We also touch upon British and Jewish foods in the book, and how food can be such a powerful connection for immigrants and first generations with their culture. Did you feel this personally as well?
Shovan: My mother was a much better cook than Mrs. Shainmark, though she did resort to instant mashed potatoes and Hot Pockets. It was fascinating to learn Pakistani cooking from YouTube videos. I was able to reproduce the recipe—and even sent you pictures of the samosas and Tahari rice—but I was missing all of the cultural context. When families, especially immigrant families, are in the kitchen together, that’s when the stories come out. I used to cook with my husband’s grandmother, whose parents were from Italy. She’d tell me about her mother making homemade pasta and laying a sheet out on the roof for the pasta to sun-dry. When we cook with children, we’re teaching them more than a family recipe. They are receiving history, oral traditions, and cultural pride.
I remember our editor, Jennifer Greene, saying that food is often a person’s first experience with a culture that’s new to them. In A Place at the Table, Elizabeth is so hungry to connect with her family, friends, and later with Sara and Mrs. Hammed through food. By contrast, it takes Sara time to believe that anyone is interested in what her family eats, let alone in her as a person. As you said, friendship is at the heart of the story. Sara and Elizabeth mirror the openness with which you and I shared our cultures and our personal stories in writing this book.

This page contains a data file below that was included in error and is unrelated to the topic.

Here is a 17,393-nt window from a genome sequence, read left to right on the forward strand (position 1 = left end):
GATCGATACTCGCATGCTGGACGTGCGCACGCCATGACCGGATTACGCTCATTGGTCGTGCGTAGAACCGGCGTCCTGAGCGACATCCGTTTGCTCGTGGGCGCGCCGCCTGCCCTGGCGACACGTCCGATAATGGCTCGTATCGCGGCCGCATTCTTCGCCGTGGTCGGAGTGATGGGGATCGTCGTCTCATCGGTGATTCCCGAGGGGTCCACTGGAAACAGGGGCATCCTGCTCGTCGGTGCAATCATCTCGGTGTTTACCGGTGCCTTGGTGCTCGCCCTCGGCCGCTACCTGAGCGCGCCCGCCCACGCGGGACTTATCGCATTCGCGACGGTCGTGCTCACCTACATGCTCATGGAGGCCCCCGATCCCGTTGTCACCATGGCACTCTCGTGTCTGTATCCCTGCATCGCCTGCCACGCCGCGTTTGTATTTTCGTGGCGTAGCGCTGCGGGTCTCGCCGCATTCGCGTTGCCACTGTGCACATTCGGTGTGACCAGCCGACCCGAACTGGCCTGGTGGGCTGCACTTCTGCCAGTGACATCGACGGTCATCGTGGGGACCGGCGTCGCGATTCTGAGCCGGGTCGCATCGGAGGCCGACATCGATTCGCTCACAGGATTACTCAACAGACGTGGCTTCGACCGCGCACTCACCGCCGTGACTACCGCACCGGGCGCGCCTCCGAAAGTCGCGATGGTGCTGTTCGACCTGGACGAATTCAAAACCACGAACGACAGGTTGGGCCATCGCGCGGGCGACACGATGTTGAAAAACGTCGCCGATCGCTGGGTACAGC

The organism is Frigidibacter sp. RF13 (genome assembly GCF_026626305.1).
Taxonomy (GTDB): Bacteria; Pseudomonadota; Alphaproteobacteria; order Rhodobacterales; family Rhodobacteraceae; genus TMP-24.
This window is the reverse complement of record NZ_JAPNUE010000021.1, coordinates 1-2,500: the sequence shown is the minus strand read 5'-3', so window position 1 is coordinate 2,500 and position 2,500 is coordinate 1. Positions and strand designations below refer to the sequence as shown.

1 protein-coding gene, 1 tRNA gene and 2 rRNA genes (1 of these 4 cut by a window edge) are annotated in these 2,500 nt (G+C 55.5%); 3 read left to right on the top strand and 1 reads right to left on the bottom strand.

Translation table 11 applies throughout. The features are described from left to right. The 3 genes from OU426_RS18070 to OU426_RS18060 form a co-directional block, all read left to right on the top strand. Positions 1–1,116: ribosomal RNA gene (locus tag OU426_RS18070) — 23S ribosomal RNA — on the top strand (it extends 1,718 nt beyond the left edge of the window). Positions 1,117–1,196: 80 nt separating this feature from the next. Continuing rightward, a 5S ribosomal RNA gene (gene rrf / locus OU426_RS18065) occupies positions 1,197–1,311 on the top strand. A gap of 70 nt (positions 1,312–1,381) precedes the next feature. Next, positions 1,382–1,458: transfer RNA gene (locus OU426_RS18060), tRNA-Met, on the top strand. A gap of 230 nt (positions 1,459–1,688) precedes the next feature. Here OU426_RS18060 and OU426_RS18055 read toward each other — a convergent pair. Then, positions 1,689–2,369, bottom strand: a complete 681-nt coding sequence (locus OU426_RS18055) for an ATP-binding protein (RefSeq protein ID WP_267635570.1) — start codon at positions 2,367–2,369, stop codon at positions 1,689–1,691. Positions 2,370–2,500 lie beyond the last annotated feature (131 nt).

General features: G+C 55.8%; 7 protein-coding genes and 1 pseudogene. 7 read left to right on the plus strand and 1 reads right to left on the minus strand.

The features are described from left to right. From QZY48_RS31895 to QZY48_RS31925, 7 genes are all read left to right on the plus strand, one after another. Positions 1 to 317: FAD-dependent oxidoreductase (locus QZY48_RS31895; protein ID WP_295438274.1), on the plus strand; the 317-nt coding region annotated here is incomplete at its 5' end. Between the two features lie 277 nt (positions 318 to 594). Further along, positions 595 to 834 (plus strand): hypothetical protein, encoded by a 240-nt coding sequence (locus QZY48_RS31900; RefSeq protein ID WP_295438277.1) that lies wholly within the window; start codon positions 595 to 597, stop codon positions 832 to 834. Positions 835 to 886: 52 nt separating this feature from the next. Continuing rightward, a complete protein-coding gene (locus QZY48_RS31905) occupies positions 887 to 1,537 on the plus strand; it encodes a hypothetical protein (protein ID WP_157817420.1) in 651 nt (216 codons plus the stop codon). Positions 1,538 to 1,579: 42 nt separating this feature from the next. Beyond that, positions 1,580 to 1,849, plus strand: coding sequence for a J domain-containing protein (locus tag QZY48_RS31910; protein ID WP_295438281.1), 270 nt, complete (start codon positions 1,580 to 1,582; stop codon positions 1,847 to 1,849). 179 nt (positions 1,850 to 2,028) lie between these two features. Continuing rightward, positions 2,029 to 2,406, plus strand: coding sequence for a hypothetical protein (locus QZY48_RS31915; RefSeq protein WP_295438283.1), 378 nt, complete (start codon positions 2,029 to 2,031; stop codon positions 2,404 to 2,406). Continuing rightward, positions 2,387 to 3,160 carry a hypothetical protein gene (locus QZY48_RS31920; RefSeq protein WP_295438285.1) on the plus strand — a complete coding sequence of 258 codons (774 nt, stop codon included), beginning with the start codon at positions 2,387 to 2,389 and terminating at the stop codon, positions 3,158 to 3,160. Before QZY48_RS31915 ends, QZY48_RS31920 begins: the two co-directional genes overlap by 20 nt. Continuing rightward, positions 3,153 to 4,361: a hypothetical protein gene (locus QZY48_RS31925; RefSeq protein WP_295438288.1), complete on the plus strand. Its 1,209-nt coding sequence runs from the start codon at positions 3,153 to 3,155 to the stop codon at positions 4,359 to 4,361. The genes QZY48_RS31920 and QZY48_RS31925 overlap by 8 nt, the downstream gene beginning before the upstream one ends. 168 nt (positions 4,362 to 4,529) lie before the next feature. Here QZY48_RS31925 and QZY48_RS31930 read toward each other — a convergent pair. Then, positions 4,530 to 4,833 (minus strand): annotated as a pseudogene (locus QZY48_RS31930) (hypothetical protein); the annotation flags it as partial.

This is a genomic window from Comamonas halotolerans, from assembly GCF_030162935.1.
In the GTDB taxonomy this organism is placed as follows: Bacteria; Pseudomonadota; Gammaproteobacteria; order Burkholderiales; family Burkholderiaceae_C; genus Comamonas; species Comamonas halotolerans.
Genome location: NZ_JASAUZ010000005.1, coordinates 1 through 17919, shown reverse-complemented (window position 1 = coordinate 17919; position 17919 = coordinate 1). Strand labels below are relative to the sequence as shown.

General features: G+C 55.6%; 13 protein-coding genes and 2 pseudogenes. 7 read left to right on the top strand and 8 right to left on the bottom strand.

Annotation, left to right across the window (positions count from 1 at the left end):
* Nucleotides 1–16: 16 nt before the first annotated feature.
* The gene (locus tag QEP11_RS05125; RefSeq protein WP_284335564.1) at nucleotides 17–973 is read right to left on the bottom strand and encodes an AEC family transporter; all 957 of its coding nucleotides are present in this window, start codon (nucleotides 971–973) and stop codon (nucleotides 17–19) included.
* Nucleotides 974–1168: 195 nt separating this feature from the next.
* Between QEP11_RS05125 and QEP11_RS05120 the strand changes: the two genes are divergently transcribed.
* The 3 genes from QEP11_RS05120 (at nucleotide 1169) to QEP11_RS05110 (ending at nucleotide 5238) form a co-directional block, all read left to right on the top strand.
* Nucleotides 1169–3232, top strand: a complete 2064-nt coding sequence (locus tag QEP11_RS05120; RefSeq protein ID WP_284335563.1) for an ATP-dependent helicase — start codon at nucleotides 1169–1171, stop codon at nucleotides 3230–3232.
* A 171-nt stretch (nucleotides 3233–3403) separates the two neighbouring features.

Faruqi: I’m really looking forward to A Place at the Table releasing soon. I’m sure there are going to be some very important discussions around food and culture, and coming together around the table—both physically and virtually—that will help our society and our readers in so many ways.
A Place at the Table by Saadia Faruqi and Laura Shovan. Clarion, $16.99 Aug. 11 ISBN 978-0-358-11668-4